Ariana DeBose Just Became the First Queer Woman of Color to Win an Oscar

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Ariana DeBose Red Pant Suit Cape Oscars
Photo: Getty Images

As a longtime Academy Award-watcher, former high school theater nerd, and Hamilton super fan, I was rooting for Ariana DeBose — who played The Bullet in the original cast of Lin-Manuel Miranda's groundbreaking rap musical — to win the Oscar for Best Supporting Actress for her performance as Anita in West Side Story, the award Rita Moreno (the original Anita) took home 60 years ago.

But all selfish, fan-girl reasons aside, Ariana's win carries so much weight and makes a necessary and long-overdue step forward for the film industry. Believe or not, the actress, singer, and dancer just became the first queer woman of color to win an Oscar, and is the only to be nominated, according to NPR.

"Ariana DeBose is an immensely talented actress and a tremendous advocate for LGBTQ people and people of color," GLAAD President and CEO Sarah Kate Ellis said in a statement. "She not only made history tonight as the first queer woman of color to win an Oscar, but she sent a beautiful and timely message to LGBTQ young people. I hope LGBTQ youth around the world saw her win, heard her speak and recognize that they too should dream big."

As unimaginable as it is that this is the first time that has happened, it's not the only history the actress is making tonight. She becomes the second Latin American woman to win the award, second to her predecessor Moreno. Plus, the two stars become the first pair of women to win the award for the same role. And on top of it all, DeBose is only the second person born in the 1990s to win, after Jennifer Lawrence.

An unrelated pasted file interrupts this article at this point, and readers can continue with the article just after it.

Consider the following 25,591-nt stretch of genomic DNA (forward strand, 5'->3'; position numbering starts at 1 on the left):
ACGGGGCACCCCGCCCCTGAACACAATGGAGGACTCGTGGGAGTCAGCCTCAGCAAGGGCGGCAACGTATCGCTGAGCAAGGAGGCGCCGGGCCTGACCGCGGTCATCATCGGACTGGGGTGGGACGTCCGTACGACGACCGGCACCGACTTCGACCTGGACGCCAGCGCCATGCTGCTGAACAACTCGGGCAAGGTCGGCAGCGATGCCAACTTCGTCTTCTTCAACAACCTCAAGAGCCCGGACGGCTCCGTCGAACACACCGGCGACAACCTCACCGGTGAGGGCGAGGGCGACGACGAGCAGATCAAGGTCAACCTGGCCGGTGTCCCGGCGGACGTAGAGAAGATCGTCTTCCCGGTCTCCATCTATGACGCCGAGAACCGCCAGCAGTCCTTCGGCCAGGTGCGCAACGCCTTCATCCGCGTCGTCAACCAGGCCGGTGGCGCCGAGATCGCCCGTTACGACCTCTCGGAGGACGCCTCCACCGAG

Rita Moreno, who also appeared in the Steven Spielberg adaptation, joined her co-star and torchbearer on the red carpet. The 90-year-young legend wore a stunning, structural off-one-shoulder black gown with matching shoes adorned with a silver buckle and a feathered hat.

Ariana DeBose Red Pant Suit Cape Oscars and Rita Moreno
Getty Images

"Imagine this little girl in the backseat of a white Ford focus, look into her eyes and you see an openly queer woman of color, an Afro-Latina who found her strength in life through art," DeBose said in her speech with tears in her eyes. "Even in this weary world that we live in, dreams do come true. To anybody who has ever questioned your identity ... I promise you this, there is indeed a place for us."

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